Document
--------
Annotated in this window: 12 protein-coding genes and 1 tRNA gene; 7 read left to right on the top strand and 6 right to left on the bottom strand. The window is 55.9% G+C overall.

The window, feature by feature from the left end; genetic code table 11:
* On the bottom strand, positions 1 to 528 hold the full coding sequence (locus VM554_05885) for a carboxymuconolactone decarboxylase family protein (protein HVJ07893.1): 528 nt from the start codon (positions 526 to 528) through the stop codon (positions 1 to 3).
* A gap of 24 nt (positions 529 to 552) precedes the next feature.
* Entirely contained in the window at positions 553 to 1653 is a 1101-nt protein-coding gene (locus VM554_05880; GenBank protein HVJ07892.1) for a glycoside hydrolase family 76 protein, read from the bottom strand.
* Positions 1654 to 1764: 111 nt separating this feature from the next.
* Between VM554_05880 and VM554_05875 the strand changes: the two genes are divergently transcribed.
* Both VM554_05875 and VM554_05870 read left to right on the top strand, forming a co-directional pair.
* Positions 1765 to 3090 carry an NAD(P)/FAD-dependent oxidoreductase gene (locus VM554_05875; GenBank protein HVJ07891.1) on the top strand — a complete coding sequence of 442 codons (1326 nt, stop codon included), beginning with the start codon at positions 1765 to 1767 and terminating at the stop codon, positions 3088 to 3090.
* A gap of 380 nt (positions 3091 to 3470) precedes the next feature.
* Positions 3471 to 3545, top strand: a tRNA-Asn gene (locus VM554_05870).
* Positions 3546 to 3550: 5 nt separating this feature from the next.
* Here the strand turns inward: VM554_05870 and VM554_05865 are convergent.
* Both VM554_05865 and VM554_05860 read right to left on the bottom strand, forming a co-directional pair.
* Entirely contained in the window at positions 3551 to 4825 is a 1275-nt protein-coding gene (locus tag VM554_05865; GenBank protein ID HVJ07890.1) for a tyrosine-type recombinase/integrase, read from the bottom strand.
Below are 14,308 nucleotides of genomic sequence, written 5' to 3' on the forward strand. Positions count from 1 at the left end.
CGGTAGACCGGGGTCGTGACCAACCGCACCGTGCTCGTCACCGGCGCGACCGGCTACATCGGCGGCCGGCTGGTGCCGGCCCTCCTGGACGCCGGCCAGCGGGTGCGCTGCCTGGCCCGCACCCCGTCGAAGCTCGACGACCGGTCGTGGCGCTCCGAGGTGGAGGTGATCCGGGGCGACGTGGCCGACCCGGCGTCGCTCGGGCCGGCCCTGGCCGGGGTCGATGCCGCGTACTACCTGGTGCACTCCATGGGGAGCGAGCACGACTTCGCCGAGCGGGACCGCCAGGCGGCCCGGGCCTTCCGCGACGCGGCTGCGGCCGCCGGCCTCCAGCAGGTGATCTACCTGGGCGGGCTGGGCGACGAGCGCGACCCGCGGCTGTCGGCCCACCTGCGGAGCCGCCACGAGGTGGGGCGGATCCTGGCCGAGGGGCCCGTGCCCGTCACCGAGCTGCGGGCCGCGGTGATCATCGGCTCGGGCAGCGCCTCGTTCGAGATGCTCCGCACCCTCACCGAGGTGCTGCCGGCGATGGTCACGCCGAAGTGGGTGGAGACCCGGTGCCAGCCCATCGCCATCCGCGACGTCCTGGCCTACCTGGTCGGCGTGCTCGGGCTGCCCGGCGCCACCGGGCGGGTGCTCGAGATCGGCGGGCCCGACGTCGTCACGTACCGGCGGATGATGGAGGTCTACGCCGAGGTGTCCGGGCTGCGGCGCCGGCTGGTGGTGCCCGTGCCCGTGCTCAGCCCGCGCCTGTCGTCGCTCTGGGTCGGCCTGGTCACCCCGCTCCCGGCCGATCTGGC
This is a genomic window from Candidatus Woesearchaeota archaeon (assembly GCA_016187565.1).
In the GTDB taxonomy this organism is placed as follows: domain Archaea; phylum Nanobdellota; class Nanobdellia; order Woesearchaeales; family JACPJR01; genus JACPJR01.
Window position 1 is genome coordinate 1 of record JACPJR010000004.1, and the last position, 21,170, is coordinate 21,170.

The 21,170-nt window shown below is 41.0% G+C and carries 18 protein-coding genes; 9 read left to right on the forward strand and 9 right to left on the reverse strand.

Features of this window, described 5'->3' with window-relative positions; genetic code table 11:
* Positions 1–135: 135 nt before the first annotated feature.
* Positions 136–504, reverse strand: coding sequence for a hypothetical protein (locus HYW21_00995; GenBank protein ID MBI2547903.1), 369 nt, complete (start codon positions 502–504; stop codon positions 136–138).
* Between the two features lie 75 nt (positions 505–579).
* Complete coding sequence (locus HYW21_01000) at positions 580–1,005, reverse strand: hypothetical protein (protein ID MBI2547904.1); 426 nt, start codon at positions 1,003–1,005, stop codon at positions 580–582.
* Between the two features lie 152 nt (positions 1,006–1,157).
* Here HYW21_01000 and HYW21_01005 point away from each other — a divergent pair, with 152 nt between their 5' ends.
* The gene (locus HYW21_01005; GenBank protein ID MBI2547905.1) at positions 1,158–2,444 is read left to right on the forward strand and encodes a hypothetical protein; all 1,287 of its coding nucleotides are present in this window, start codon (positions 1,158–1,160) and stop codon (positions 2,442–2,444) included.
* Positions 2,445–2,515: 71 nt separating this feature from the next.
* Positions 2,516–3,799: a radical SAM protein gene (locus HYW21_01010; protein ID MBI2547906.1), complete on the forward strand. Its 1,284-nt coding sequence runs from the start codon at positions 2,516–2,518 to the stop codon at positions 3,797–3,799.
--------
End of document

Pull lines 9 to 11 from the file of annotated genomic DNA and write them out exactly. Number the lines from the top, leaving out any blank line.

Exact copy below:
* Positions 1765 to 3090 carry an NAD(P)/FAD-dependent oxidoreductase gene (locus VM554_05875; GenBank protein HVJ07891.1) on the top strand — a complete coding sequence of 442 codons (1326 nt, stop codon included), beginning with the start codon at positions 1765 to 1767 and terminating at the stop codon, positions 3088 to 3090.
* A gap of 380 nt (positions 3091 to 3470) precedes the next feature.
* Positions 3471 to 3545, top strand: a tRNA-Asn gene (locus VM554_05870).